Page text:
Trans-African Hydro-Meteorological Observatory
The IoT infiltrated businesses in the western world nearly two decades ago and is rapidly ascending to dominance in the BRIC economies of Asia and South America. However, although the opportunities of the IoT are vast, many applications are still largely focused on the huge benefits to industry, enterprise, and consumers.
However, the Internet of Things is not simply a panacea for business development; the open-source foundation of many IoT technologies requires an all-encompassing approach, as exemplified in the many deserving use cases that fall outside traditional business sectors.
A large percentage of the population of Africa suffers from a lack of food, one in four people in sub-Saharan Africa is undernourished, the highest incidence in the world at present and the Horn of Africa has been devastated by drought every year for the past 12 years. A lack of climatic information across this vast and diverse continent makes it difficult to plan a cropping strategy which would go some way to remedying the chronic hunger.
The Trans-African Hydro-Meteorological Observatory (TAHMO) is an application that recognizes the great humanitarian and scientific potential of the IoT. Partnered with Oregon State University and the Delft University of Technology, the organization aims to create a socially driven network of 20,000 connected weather monitoring stations every 30 km across the continent, to accurately measure previously undocumented weather systems, and leapfrog Africa to one of the best-monitored continents in the world.
Using a combination of weather pattern data and predictive computer models gathered by TAHMO, farmers can more efficiently plan their crop cycles, allowing them to make full use of the water available to them (improving water productivity by up to 26%) and plant more crops, with the risk of failure due to drought or flooding severely diminished.
These MEM weather stations, designed in conjunction with The Meter Group, have been developed with special attention to African conditions. They include a wind turbine on the bottom, a solar panel on the side and a rain collector on top.
The ease-of-use of these weather stations is paramount, as TAHMO’s School 2 School program helps to implement these stations in schools around the world. This keeps the stations safe from tampering and educates children. By interacting with this data (sometimes using computers funded by sister schools in the US or Europe), children learn about the importance of weather systems, and how sensor technologies can enhance their lives and those around them for generations to come.
Collecting data from across an entire continent, from 20,000 separate sources each 30 km apart, is not a simple undertaking. As TAHMO’s high-quality data will also be available to governments and national agencies, they need a reliable connectivity solution that can keep each of these stations online under all conditions.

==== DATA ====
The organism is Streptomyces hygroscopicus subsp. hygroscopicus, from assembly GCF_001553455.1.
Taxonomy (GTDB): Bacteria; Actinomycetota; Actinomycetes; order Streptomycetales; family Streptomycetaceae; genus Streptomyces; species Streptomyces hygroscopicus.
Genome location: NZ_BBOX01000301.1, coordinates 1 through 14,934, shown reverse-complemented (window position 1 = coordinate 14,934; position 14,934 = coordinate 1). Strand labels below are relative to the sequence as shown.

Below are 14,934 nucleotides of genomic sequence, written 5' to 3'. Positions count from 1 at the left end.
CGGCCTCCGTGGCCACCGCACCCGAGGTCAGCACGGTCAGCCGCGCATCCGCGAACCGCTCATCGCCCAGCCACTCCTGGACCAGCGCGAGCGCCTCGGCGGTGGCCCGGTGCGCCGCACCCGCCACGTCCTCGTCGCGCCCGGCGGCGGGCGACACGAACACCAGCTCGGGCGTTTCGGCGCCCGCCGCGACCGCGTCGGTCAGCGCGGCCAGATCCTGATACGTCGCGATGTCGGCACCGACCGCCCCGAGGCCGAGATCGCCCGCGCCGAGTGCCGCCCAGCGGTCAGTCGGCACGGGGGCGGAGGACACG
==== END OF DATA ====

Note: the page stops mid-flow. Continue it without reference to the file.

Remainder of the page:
TAHMO had issues with currently-available sensors (including fragility when faced with the African environment, high cost, and a focus on the wrong variables), and so ran a sensor design competition alongside African universities to design a purpose-built sensor ready to integrate with a connectivity solution customized to their requirements.
TAHMO’s requirements for transmitting climate data across a huge distance, from different countries, and in an extremely patchy coverage environment made their selection process even more difficult, as many multi-network solutions are not able to transmit data efficiently across borders, and many operators are simply not present in the areas of Africa that will benefit from TAHMO’s system. After exploring the market of IoT connectivity providers, Rebecca Hochreutener, the TAHMO Operations Manager, found Pod Group’s specialty remote and mission-critical IoT SIM cards, and immediately recognized the advantages over typical M2M communications companies.
Pod’s Best Signal Multi-Network SIMs connect to the best available signal on device start-up and automatically switch networks in case of an outage. This provided the TAHMO team with the resilient connectivity they need to measure weather systems across multiple countries without risk of losing valuable data along the way. Thanks to Pod’s coverage in 185+ countries and over 600 networks, TAHMO had no problem collecting results from all the countries their devices are present in and were assured of receiving the best possible coverage in Africa, as well as in US and European partner bases.
As TAHMO is an NGO working with International Public-Private Partnership (PPPs) to curate a continental-scale weather and climate observatory for the global research community, this level of coverage and resilience was necessary to maintain a reliable, consistent stream of data between various government and meteorological agencies. With the flexibility of Pod Group’s IoT data plans tailored to suit their needs, TAHMO can continuously generate valuable climate data and retain their international reputation in the face of changing network conditions.
Rebecca Hochreutener praised Pod’s stellar customer service, stating, ‘Although connectivity in Africa is not always simple, Pod Group has been able to provide reliable services and a very good and responsive support team.’
Pod’s international support team is on hand 24 hours a day, all year round, to take care of our customers, and can ensure that international, inter-continental IoT applications such as TAHMO can stay connected and supported wherever they are in the world.